A study was conducted at the Queen Elizabeth Hospital in Rotorua on 13 women with Fibromyalgia Syndrome. They all showed significant improvement using the SF-36 General Health Survey. There were large differences in physical functioning, bodily pain, vitality, and social functioning and the study concluded that aquatic bodywork provided an effective holistic intervention for this sample. Further research is required, however, to understand the dynamics of aquatic bodywork and the extent to which its results are generalisable.
Physical pain is a complex phenomenon that initiates a vicious circle:
Irrespective of the cause, people in pain will often avoid physical activity to prevent increasing their pain. This is because the body’s natural response to a trauma is to contract muscles and tighten joints in an effort to guard the affected area from further damage. After the acute phase of pain is passed, muscular holding patters can become habitual and limit the return of flexibility. Patients with back pain often become sedentary and subsequently lose strength in their ventral and dorsal muscles. These muscles help stabilize the spine, and their condition worsens, causing distortion in motion or posture. Immobility leads to limited range of motion, muscle tightness, weakness, and emotional stress. Muscles often begin to go into spasm and, in the long term, patients experience more pain. The person in pain may resort to a variety of drugs, analgesics, or surgery. Stored biochemicals from these methods result in more areas of inactivity and ultimately, more pain. And the cycle goes on.
How does aquatic bodywork affect the cycle?
To begin with, warm water reduces pain sensitivity: the warmth “distracts” the pain, because sensory nerve fibers that detect warmth are larger, faster, and have greater conductivity than pain fibers. (Pain signals travel at 1m per second, warmth signals at 50m per second, and touch signals at 100m per second).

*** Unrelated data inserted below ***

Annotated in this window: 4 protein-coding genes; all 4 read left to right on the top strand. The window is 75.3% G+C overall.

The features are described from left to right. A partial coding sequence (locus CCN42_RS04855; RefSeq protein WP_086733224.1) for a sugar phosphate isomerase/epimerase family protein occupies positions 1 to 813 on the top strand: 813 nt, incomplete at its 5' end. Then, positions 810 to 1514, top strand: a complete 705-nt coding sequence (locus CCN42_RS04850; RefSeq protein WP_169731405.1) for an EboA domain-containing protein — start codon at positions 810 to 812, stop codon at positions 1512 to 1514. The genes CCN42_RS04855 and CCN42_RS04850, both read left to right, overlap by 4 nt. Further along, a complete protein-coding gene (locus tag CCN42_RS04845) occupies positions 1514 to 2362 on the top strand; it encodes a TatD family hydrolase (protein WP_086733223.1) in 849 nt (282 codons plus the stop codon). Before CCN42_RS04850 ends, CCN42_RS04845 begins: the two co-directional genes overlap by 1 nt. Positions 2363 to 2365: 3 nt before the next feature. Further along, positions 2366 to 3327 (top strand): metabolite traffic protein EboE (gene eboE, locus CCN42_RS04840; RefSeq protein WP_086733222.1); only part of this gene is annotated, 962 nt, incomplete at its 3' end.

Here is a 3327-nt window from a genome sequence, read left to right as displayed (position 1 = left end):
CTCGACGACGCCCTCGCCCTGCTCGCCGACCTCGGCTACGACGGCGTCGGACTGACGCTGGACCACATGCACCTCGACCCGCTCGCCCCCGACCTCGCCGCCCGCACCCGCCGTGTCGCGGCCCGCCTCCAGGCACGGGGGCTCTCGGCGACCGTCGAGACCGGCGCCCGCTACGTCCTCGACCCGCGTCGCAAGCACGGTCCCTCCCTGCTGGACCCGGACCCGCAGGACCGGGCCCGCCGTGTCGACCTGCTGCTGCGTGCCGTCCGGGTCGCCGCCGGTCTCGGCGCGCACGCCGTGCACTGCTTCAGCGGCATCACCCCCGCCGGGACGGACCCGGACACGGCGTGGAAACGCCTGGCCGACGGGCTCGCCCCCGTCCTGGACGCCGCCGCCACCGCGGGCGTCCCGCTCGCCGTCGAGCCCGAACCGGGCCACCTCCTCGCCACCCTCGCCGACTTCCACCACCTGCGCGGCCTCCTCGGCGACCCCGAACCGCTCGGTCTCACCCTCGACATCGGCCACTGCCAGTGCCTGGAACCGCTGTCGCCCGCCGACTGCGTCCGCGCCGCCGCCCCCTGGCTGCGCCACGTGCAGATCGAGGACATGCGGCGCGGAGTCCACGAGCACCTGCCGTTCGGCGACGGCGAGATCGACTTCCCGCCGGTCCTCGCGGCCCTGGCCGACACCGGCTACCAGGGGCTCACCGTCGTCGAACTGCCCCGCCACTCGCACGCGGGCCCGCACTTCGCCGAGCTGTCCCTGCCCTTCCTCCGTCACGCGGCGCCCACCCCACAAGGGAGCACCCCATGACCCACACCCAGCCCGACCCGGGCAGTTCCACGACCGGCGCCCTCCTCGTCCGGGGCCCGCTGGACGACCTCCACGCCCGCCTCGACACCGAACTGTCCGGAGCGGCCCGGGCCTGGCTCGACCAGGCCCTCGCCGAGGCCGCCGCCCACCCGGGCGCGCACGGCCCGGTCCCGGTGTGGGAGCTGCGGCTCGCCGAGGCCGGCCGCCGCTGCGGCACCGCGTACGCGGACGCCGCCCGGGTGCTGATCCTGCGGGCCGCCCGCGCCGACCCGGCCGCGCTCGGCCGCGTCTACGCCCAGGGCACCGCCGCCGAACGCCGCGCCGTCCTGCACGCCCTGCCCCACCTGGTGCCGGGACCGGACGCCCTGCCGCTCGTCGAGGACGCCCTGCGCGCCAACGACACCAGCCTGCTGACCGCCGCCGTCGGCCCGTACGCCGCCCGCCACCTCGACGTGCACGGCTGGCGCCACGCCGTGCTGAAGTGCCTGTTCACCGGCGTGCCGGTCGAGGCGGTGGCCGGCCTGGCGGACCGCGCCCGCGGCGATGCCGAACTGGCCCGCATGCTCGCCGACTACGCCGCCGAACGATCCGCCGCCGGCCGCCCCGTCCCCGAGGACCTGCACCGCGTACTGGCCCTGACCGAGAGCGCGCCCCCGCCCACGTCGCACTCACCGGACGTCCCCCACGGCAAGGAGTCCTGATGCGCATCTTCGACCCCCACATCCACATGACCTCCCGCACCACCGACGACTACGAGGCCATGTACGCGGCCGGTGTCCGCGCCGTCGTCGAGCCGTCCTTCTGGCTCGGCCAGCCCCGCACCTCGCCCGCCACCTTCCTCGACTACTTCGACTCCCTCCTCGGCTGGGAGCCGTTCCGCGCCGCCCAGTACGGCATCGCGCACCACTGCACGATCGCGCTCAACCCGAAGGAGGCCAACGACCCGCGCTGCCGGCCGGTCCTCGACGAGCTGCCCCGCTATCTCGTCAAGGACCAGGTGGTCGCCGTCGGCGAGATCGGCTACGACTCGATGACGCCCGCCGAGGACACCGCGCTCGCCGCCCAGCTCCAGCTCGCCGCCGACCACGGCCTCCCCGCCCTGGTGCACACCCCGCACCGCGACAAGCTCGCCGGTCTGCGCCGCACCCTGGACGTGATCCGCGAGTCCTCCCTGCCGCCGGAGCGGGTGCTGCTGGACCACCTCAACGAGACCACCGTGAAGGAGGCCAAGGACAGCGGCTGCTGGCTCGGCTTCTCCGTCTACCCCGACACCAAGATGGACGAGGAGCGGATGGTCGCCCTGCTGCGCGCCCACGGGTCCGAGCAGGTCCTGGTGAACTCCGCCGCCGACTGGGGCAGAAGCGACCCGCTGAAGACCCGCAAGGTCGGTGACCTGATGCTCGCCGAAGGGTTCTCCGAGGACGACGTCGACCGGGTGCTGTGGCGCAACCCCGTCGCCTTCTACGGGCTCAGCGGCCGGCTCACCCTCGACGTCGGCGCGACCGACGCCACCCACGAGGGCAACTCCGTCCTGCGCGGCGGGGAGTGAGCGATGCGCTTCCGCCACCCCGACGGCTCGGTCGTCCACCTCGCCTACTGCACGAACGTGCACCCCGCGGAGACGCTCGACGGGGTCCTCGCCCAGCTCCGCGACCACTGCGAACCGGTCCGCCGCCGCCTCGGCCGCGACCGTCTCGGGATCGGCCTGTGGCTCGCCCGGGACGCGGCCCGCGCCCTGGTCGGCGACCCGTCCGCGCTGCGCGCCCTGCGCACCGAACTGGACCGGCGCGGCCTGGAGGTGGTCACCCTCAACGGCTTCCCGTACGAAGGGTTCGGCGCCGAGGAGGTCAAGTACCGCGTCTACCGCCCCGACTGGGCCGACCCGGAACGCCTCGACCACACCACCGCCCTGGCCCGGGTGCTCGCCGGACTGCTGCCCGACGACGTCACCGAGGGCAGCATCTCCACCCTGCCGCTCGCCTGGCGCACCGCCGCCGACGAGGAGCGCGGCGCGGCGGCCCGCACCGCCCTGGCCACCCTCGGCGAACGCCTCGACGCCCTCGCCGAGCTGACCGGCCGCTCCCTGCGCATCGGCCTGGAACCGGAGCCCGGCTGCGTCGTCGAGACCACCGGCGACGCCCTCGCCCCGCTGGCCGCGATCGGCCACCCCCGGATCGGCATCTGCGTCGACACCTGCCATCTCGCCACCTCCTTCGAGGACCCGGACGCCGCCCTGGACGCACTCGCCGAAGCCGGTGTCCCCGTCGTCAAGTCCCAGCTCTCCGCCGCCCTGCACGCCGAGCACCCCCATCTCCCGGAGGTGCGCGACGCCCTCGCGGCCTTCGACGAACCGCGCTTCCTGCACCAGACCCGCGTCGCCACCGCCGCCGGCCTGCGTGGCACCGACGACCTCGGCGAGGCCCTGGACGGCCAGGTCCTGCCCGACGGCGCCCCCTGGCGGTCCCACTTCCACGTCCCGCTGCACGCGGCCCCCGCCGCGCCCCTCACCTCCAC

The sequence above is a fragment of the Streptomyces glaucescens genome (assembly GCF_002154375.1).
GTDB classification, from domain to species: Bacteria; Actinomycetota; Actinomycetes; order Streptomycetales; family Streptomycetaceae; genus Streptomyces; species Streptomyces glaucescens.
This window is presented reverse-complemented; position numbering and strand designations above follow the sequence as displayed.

Since the pain is less, muscle guarding drops, and the person is more receptive to manipulation and stretching. Muscles relax, reducing both physical and emotional tension and the client can be shown a new way of being in their body and dealing with its limitations. In water, the body is free from gravity, weight is taken off the joints and they are free to move in a physiological way. The body is given the chance to get rid of its old posture and movement patterns, which are often responsible for maintaining pain-related illnesses. Unrestricted by contraction, the circulation can carry away metabolites left over in the muscles and thereby reduce soreness and fatigue. In addition, weightlessness reduces pressure on the nerves and therefore improves the tone and functioning of the whole body and the organs those nerves service.
Over time, muscles become longer and more supple, joints become looser and more limber, the nervous system becomes calmer, and the entire body is stimulated to function in a more healthy state of equilibrium, homeostasis, or holistic balance. This in turn allows us to move through our lives with greater emotional flexibility. Experiencing greater flexibility and freedom reprograms the client to face life out of the water with greater equanimity.
The aim of aquatic bodywork is to ultimately improve the quality of life of clients. Water sessions give them this opportunity and allow the body new possibilities of freedom. They can then to flow into a level of being where there is joy and peace and wholeness, where their condition or trauma can no longer overwhelm them.
Absolute contraindications – not appropriate for aquatic therapy
Relative contraindications – may not be appropriate/ necessary precaution may need to be taken
Range of motion precautions